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It's going to be a fairly competitive stretch run—with the exception of the American League West, all divisions are seemingly up for grabs. Still, though, like every mid-August of a baseball season, certain teams are already cooked. Today we're going to look at the future potential of three such squads: the Cubs, Indians, and Blue Jays.

For the Cubs, only one major contract comes off the books this winter—so the rebuild could take a few years.

The Indians used to be the model for building mid-market teams; that's less the case these days, but their system is very deep.

The Jays suffer the fate of playing in the AL East—and to compound that problem, their organization is not currently rich in talent.

The Cubs

The bad news here is that the team is still more than a year away from being able to begin a true rebuilding process; the only big contract coming off the books this winter is Derrek Lee.

While shortstop Starlin Castro and righty Andrew Cashner have given the club a minor glimpse of the future, the problem is runs scored (the Cubs are currently 12th in the NL ). Josh Vitters hasn't lived up to expectations, so Brett Jackson is the only guy in the system who can seemingly contribute offensively in the next couple of years.

There's better news on the pitching level—but much of that goes to the Cubs' hopefully making the decision to return Cashner to the rotation. After selecting him with their first pick in 2008 as the top college closer in the county, the Cubs made the risky decision to convert him to a starter, but they handled the transformation in a way that should be a template for every team considering the same. To toss all of that work aside for a 60-70 inning reliever would be a sad waste of fantastic execution.

Another potential answer could be—believe it or not—Jeff Samardzija. His bonus was a little ridiculous and his career major-league ERA is 5.89, but at Triple-A Iowa, he's added an 87-90 mph cutter that finally gives him a second pitch. This should help him be more successful the next time he's pitching at Wrigley Field. Also at Triple-A, righty Jay Jackson should be able to contribute in a starting or relief role, but the inability to score runs could plague this team for years to come.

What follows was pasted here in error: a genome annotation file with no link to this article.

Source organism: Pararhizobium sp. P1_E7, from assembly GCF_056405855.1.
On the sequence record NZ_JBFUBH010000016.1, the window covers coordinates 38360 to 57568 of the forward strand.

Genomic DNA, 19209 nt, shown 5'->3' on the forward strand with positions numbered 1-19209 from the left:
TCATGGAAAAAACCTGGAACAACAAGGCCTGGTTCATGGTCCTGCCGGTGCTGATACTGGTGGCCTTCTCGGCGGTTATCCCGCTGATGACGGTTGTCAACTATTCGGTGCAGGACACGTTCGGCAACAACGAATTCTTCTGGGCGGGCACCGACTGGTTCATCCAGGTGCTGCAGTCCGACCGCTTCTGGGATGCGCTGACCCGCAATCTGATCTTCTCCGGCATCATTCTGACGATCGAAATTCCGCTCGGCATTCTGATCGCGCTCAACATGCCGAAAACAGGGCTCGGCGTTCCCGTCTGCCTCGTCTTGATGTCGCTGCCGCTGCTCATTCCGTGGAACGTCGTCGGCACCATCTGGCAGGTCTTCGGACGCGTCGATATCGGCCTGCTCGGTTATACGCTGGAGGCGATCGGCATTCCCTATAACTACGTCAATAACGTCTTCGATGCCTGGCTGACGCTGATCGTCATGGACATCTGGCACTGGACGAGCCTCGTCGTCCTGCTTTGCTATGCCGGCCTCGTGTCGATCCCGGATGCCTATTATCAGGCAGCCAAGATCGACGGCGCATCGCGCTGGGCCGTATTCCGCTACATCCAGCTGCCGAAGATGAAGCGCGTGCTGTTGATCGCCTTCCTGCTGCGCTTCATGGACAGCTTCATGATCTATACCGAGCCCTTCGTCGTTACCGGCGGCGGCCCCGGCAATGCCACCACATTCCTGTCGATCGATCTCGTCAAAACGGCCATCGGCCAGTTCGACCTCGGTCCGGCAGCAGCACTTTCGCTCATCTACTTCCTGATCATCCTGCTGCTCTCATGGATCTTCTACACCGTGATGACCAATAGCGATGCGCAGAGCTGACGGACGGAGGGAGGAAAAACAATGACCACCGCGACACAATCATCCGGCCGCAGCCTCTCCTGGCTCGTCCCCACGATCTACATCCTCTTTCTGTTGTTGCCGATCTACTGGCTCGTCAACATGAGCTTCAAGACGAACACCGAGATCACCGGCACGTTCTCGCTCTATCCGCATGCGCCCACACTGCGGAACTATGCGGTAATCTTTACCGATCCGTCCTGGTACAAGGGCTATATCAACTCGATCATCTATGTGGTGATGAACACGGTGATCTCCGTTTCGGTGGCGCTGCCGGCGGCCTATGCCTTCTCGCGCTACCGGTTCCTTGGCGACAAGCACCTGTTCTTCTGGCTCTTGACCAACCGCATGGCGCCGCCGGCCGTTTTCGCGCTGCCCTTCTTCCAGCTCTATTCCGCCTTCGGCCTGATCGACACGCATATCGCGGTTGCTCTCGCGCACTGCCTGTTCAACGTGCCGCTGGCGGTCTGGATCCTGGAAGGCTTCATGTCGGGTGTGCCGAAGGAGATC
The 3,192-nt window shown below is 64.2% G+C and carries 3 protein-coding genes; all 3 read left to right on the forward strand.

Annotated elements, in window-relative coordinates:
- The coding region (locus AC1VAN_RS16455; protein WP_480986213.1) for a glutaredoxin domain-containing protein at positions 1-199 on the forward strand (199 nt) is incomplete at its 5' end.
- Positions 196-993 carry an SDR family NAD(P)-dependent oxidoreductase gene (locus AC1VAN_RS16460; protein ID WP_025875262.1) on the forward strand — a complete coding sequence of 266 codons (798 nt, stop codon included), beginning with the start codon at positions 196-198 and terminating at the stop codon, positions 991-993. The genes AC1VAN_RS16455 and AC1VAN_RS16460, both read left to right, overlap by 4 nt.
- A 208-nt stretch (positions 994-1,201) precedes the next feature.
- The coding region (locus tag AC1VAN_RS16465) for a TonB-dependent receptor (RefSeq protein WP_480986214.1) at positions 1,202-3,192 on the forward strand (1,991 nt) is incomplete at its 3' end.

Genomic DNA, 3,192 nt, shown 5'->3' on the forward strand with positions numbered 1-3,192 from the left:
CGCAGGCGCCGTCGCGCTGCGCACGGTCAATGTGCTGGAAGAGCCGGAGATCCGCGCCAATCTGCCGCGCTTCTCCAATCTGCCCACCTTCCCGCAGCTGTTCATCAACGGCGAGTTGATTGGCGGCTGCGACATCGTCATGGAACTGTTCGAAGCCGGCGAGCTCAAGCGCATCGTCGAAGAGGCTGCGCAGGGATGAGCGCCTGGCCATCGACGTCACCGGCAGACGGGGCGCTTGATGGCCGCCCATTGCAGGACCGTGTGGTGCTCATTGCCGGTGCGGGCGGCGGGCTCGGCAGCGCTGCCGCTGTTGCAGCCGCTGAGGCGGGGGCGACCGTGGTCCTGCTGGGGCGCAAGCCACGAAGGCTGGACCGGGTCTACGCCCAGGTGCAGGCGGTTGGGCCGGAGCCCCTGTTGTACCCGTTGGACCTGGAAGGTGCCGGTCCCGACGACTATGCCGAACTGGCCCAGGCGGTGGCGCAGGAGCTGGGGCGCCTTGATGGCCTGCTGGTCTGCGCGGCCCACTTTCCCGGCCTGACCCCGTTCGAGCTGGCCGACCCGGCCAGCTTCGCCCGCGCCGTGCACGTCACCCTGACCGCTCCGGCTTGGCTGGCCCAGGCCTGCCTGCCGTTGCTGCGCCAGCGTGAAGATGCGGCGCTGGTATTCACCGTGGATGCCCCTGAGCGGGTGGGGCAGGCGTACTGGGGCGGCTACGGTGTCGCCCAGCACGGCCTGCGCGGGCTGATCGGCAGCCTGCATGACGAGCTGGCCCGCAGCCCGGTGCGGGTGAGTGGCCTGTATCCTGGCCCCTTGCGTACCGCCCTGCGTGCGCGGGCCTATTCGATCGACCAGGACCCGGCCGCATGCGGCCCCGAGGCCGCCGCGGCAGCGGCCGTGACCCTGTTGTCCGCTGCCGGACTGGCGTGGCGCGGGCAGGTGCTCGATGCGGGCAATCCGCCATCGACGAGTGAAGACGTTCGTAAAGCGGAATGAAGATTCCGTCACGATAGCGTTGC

The Indians

In the mid-1990s under John Hart, the Indians were a model for how to successfully build mid-market teams. It hasn't been the case of late, though. This year will be the ninth time in the past decade that Cleveland has missed the playoffs.

There's good news, though. Their farm system is very deep; at every position there are a few guys you could classify as "intriguing," even if there's not another true stud like Carlos Santana.

The biggest problems in the big-league lineup revolve around the infield, and the club has answers on the way. Converted to second base in the offseason, 2009 second-round pick Jason Kipnis has been nothing short of a revelation this year, batting .315/.398/.506 in his first full season at Double-A. At the hot corner, 2008 first-rounder Lonnie Chisenhall looks more and more like the answer. After a slow start, Chisenhall has found his power stroke of late, hitting six home runs in 87 at-bats since the All-Star break while slugging .540. Both he and Kipnis could be ready by 2011; when they make the Indians' big-league lineup, they should be above-average everyday players at their positions.

The club's two most recent first-rounders, left-handed pitcher Drew Pomeranz (2010) and right-hander Alex White (2009), both look like future rotation stalwarts. The most pleasant surprise in the system has been another pitcher, 2009 third-round pick Joe Gardner. The UC Santa Barbara product doesn't light up a radar gun, but his sinker is among the best in the minors, as across two A-levels he's allowed just 82 hits in 120 innings while striking out 123.

The Blue Jays

While the Blue Jays are on the verge of their fourth winning season in the past six years, they haven't reached the postseason since their last World Series championship in 1993. That's partially (if not mostly) because of playing in the AL East; however, that fact isn't likely to change soon, so the Jays need to develop talent to give them a fighting chance.